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How ICO's tie Investment and Technology Together

December 2, 2017

 

I was a member of a startup team for a technology company that eventually went public. Our company specialized in tools that made creating, modifying, and managing DB2 databases which was invented and owned by IBM. Our company ONLY focused on DB2 and nothing else.  If you were an investor at the time and you thought DB2 was a winning technology, you couldn’t invest in IBM since they have so many other technologies and services that could affect their overall stock results.  The only way to invest directly in DB2 was to invest in our company. The investment analyst called this a “pure play” investment in DB2. 

 

This idea of a pure-play investment in a technology is exactly the kind of investment that an Initial Coin Offering (ICO) delivers. If you believe in the future of an idea, participating in an ICO that showcases the path to realizing the technical manifestation of that idea means that if that technology is a big success, the value of your investment in the associated ICO will rise along with that success. Further, as the technology gets developed and begins operation, the value sustenance of the coin stays entirely inside of the realm in which the technology operates. Due to the direct link between the investment and the related technology, the Coin that you buy is more like a “paid API token” than a unit of currency. Tokens are used to both operate inside the ICO’s Blockchain and/or purchase whatever the Blockchain is delivering. 

 

I suspect that it isn’t only the idea of a pure-play investment that is driving the ICO frenzy, in fact, that is probably assuming too much sophistication on the part of the average investor. Due to the unregulated nature of ICO’s (i.e., you don’t have to register with the SEC or any other government agency before launching an ICO) means that there are no formal rules governing the offering. One of the big differences is that an individual does not have to be a “qualified investor” to participate in an ICO. A qualified investor is someone who has a net worth of at least $1 Million and has signed a document that signifies that they understand the risk involved in early-stage investments. Or, to say it a different way, anyone can invest in an ICO no matter their net worth or their grasp of the risk involved.  This gives ICO’s a possible investor base that is at least 100 times greater than the traditional technology financing base in the United States.  It opens the possibility of having investors from any part of the world, from any walk of life.  And, since for many of these novice investors, they are not exactly sure how to properly vet this type of investment, they are more trusting of the “wisdom of the crowd” as justification of their investment.  The trap here is that the crowd sentiment these days is filled with as much hype as it is fact.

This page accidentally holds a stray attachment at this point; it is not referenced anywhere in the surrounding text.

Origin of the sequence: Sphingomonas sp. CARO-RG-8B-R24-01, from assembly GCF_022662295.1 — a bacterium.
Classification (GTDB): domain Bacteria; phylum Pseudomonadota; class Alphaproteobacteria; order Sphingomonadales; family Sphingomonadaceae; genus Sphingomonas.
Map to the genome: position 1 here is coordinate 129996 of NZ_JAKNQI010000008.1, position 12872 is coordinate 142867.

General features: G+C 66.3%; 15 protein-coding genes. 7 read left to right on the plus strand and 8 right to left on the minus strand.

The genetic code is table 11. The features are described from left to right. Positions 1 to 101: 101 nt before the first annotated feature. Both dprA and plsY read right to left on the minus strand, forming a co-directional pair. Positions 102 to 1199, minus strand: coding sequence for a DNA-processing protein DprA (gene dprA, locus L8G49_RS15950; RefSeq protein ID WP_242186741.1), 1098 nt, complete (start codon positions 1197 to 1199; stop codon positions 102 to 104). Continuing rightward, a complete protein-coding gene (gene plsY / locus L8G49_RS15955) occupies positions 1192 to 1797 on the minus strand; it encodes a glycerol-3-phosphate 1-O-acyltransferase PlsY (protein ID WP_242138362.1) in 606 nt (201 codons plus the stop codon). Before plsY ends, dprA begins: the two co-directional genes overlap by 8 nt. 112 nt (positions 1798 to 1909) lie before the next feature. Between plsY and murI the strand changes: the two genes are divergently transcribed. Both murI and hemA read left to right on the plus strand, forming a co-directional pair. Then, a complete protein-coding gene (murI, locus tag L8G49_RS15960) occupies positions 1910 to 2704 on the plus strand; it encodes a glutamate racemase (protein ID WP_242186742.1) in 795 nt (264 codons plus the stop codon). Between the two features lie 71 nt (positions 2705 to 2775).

Also, ICO’s move the timing of larger-scale funding up much earlier in the lifecycle of a company. The time that it takes to write a well-written white paper, is the only “development” time a company needs and an ICO can follow shortly thereafter. Very little of the infrastructure of the company needs to be developed and, certainly, no operations or sales history needs to demonstrated. Sure, there are Angel Investors, Friends-and-Family investors, and, more recently, Crowdfunding, who will invest in a concept or because they know you, but the amount that these types of early investors are willing to invest in a promising idea is far less than the sums being raised via the ICO mechanism. The early results show ICO’s outpacing other forms of early investments by a factor of 1,000. 

 

A good case study of all of these elements about an ICO is the recent ICO of a Blockchain called, Bancor which is overseen by the Bprotocol Foundation.  Bancor had been pitched as a platform designed to make it easier for users to launch their own blockchain tokens. The Bancor, ICO set a new industry record, raising approximately $153 million in Ether, the native currency on the Ethereum blockchain, in June of 2017!  The ICO attracted 10,885 buyers.  The unbelievable notion about the Bancor ICO is that Bancor was just launched in 2017!  To contrast this level of funding with a traditional funding scenario, a company would have had to have gone through four rounds of funding to get to a $150 million level of investment and it would have taken, at least, three years.  The four rounds of funding would have been an Angel Investment, A-Round (approx. $2-$5 million), B-Round (approx. $30 to $50 million), and then a C-Round of $150 million.  All along the way, the company would have had to been successfully executing to their business plan.  As we see in the case of Bancor, with an ICO it is possible to raise $150 million a few months after publishing a white paper.

 

While there is a great deal of interest and just as much confusion surrounding ICO’s, just think if Apple had an ICO instead of venture funding? Imagine the value of the “Apple Coin” that you have held on to for all those years? And, you bought that coin when you were 18 years old and only had $100 to invest. But, back then, ICO’s didn’t exist, and the typical 18 year-old was not a qualified investor. ICO’s open the door to having projects funded (like open-source) that would never be funded any other way and give every person the option to become technology investors if they choose. So, it is up to you to decide if your “Pure Play” investment in an ICO is a “Sure Play” investment return.

 

Note: This article was published in ICO Crowd Magazine in the October 2017 edition.

 

 

 

 

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